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Session 9 (2001): Eight Were Committed for Uncontrolled Passion

Session 9 (Brad Anderson, 2001)

[originally posted 28Mar2002]

An ancient wheelchair sits in a shaft of light in a long-abandoned room on the movie poster.

How influential has this movie been since? I have seen this scene in at least a half-dozen films in the past decade.
photo credit: Wikipedia

Since Scream, America has been inundated with horror films that want to be hip and trendy. Leave it to Hollywood to overlook the hippest and trendiest of them. Session 9 is The Others without an A-list actor to lend it credibility; it’s all about atmosphere rather than shock value. That will probably turn most horror film fans off, butt he true aficionado will find a whole lot here to like.

The reel to reel tape player Mike becomins obsessed with in a still from the film.

If only Mike had never found it.
photo credit: nerdsontherocks.com

The premise is a nice one: a team of asbestos removal workers, led by two guys with the unassuming names of Phil (David Caruso) and Gordon (Peter “My Name is Joe” Mullan), are hired to clear out an old asylum. The crew finds a series of tapes regarding a particular patient, and they start listening to them on breaks. The closer they get to the end of the therapy, the more tense things get in the real world.

Gordon examines the photo clippings on a wall in one of the cells in a still from the film.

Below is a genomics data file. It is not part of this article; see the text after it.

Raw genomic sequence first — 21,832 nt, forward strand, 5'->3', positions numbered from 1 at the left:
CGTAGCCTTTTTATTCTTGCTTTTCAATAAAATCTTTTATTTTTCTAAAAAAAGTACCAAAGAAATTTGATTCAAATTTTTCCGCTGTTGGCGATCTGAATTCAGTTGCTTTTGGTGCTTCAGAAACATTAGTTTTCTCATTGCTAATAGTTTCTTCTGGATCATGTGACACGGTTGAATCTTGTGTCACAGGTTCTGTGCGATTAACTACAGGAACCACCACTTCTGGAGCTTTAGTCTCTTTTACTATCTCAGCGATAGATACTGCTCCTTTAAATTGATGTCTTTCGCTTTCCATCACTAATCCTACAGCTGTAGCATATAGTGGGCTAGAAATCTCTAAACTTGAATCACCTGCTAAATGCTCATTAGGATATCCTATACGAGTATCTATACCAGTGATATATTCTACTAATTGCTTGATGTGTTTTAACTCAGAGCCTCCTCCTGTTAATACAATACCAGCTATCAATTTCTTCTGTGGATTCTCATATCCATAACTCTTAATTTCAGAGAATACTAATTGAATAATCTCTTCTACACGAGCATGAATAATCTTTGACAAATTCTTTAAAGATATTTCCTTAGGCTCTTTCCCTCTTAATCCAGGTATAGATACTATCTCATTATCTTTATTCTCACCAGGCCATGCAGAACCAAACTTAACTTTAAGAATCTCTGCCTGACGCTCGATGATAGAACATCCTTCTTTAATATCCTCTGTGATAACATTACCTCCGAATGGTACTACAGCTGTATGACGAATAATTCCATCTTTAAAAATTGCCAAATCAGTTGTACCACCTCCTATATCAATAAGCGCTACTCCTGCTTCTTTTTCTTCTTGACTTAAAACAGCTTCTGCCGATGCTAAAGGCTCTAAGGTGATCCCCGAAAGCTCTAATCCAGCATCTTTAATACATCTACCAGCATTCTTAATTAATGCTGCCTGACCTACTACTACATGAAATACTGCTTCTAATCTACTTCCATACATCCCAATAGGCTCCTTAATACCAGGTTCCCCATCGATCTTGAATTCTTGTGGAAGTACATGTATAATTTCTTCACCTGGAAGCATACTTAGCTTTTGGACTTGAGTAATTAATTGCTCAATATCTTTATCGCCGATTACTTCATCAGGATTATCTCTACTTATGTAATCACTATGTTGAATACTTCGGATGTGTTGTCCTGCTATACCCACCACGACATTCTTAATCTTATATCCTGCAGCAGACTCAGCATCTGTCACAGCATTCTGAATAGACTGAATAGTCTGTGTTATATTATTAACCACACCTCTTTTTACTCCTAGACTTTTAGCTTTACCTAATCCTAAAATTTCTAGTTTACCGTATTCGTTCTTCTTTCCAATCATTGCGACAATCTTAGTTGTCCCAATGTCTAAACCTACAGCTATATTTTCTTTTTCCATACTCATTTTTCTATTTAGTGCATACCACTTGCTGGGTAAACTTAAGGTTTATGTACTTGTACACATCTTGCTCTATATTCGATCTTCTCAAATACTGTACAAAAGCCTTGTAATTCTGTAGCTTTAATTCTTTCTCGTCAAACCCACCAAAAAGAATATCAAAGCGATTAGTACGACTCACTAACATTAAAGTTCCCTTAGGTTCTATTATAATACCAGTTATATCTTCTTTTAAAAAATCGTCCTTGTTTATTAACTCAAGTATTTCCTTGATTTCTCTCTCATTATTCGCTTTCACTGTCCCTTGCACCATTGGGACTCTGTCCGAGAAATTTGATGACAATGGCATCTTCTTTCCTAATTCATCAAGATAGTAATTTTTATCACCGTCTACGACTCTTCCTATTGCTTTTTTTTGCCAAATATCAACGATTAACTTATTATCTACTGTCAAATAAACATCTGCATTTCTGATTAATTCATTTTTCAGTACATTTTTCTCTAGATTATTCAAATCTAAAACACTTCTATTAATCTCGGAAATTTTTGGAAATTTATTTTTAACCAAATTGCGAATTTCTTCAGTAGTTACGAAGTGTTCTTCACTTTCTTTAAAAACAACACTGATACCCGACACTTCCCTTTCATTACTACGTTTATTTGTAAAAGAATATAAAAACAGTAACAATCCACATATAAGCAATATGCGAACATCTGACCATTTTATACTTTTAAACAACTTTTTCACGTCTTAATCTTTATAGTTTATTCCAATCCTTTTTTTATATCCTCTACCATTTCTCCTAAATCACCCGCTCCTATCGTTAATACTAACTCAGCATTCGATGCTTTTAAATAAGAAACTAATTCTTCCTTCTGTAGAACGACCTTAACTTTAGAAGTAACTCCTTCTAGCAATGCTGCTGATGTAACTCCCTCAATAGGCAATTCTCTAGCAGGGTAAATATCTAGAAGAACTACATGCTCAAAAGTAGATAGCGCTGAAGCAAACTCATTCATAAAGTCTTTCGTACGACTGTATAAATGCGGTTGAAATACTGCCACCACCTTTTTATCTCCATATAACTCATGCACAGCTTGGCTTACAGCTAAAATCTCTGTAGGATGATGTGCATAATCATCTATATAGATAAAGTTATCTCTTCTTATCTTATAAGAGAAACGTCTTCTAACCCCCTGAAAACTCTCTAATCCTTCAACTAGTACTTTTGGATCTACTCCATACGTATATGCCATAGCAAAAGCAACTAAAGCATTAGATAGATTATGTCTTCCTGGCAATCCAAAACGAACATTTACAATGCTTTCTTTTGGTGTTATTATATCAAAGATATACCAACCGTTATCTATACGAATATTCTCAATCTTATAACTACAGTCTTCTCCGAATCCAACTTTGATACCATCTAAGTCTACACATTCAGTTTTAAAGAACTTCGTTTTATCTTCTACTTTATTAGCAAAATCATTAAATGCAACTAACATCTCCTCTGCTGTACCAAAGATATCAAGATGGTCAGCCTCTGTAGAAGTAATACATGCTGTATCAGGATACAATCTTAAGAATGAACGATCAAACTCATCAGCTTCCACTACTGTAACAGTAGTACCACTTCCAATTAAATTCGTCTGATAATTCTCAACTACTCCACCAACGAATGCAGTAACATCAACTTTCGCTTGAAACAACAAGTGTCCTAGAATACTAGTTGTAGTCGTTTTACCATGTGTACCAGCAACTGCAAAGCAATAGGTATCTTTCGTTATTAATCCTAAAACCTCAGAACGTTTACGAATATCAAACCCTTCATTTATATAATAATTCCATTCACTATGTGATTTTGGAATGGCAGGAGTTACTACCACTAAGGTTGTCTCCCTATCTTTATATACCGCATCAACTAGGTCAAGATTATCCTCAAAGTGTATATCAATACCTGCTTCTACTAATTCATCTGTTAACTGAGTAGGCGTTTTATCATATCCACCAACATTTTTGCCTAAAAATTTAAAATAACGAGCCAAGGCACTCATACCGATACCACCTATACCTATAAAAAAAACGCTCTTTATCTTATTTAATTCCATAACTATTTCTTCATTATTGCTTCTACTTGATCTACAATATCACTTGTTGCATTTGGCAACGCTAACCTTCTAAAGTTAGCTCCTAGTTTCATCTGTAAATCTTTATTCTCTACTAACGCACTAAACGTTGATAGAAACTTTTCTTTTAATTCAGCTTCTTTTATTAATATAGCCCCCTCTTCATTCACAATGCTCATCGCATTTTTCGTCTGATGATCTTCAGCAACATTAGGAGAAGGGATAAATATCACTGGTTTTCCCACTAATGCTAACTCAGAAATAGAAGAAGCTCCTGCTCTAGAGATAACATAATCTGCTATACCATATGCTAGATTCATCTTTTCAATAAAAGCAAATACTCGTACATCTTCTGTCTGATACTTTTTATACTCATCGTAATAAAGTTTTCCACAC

“When I close my eyes, I can hear you whisper…”
photo credit: klling.wordpress.com

It’s probably no coincidence that there are a whole lot of visual similarities between this film and the computer game version of John Saul’s series novel The Blackstone Chronicles. Certain scenes could have been lifted straight from the game, and the actors dropped in. That said, it’s probably not a coincidence that the two offer the viewer the same atmosphere, a slow, relentless building of tension. What makes Session 9 different than The Blackstone Chronicles (and The Others, for that matter), is that the right questions to ask in the game are irrelevant at the climax of the film. Whether the ghosts are all in the workers’ heads or not doesn’t matter a bit, except as post-film coffee-table discussion fodder. Anderson hands us the set of questions we expect, and then answers them with the answers to a completely different set. It’s a beautiful thing; tends to put off people who don’t like surprises (or, at least, those who like their surprises to come within a predetermined set of choices; e.g. most fans of your average run-of-the-mill horror flick), but done right can propel a film to greatness. This one comes pretty close. **** ½

 


Trailer.

About Robert "Goat" Beveridge

Media critic (amateur, semi-pro, and for one brief shining moment in 2000 pro) since 1986. Guy behind noise/powerelectronics band XTerminal (after many small stints in jazz, rock, and metal bands). Known for being tactless but honest.

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